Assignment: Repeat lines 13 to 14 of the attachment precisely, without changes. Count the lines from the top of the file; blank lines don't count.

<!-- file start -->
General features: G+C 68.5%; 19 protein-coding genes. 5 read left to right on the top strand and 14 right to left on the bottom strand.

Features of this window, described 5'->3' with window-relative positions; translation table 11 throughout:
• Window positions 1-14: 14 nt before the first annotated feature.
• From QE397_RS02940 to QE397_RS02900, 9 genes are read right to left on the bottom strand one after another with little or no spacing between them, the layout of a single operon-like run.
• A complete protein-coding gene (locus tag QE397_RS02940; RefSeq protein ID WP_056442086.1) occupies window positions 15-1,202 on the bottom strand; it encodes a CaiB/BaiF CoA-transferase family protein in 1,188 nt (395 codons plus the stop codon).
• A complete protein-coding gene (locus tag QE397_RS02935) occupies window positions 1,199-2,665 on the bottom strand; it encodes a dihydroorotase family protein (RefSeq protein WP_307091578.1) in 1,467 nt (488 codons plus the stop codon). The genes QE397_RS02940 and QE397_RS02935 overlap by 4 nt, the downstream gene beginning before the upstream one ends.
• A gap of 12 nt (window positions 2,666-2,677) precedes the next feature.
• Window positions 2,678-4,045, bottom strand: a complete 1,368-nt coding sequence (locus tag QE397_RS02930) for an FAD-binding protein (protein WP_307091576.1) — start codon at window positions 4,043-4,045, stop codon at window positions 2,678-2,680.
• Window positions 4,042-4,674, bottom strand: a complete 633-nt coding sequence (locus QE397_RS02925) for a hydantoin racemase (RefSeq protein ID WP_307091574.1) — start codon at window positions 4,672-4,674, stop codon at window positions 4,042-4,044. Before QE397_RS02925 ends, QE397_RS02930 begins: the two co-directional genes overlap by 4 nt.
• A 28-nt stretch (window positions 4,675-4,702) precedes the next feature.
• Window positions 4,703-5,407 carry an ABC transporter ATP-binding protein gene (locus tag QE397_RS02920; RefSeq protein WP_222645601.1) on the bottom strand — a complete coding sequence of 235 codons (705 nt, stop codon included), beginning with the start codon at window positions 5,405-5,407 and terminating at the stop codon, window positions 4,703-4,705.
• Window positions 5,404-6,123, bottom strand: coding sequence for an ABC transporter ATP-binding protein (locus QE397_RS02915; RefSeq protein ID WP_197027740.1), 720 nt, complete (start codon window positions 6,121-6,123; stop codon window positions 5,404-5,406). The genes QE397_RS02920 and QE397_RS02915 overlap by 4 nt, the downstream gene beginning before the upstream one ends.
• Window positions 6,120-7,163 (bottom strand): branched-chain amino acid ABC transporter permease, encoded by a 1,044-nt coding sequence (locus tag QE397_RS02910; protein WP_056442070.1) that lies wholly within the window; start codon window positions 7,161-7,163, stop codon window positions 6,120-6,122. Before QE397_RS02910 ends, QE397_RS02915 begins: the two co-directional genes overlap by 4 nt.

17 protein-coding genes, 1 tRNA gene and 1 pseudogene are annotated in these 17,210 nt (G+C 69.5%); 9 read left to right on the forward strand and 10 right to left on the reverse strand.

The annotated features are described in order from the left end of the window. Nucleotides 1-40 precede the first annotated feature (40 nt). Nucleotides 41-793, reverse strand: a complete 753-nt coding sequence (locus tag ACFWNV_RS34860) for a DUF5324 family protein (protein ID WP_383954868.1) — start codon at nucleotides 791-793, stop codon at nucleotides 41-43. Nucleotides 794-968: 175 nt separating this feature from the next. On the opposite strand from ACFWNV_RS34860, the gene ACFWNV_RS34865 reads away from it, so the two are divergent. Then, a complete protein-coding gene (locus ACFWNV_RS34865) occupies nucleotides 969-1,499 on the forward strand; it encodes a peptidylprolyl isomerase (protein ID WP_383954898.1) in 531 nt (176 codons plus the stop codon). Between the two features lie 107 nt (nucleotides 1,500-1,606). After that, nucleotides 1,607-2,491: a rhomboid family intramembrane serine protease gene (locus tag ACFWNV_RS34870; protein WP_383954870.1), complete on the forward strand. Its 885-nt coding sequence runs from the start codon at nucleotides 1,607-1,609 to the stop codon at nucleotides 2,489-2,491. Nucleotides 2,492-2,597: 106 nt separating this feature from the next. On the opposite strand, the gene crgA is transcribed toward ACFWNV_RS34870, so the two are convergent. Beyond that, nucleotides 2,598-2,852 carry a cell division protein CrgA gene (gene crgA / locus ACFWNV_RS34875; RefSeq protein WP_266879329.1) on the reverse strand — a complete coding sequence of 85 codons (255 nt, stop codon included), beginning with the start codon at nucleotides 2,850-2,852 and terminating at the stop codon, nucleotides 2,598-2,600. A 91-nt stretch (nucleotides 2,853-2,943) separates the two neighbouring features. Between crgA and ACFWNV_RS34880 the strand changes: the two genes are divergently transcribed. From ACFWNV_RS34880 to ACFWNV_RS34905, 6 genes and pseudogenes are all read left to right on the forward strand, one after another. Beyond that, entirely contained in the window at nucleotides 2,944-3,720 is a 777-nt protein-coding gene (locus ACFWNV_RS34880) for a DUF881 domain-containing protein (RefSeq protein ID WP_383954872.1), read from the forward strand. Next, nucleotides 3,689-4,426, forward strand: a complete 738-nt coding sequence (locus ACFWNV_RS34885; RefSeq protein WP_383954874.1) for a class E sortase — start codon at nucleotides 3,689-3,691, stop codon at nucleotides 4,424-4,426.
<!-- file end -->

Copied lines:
• Window positions 6,120-7,163 (bottom strand): branched-chain amino acid ABC transporter permease, encoded by a 1,044-nt coding sequence (locus tag QE397_RS02910; protein WP_056442070.1) that lies wholly within the window; start codon window positions 7,161-7,163, stop codon window positions 6,120-6,122. Before QE397_RS02910 ends, QE397_RS02915 begins: the two co-directional genes overlap by 4 nt.

17 protein-coding genes, 1 tRNA gene and 1 pseudogene are annotated in these 17,210 nt (G+C 69.5%); 9 read left to right on the forward strand and 10 right to left on the reverse strand.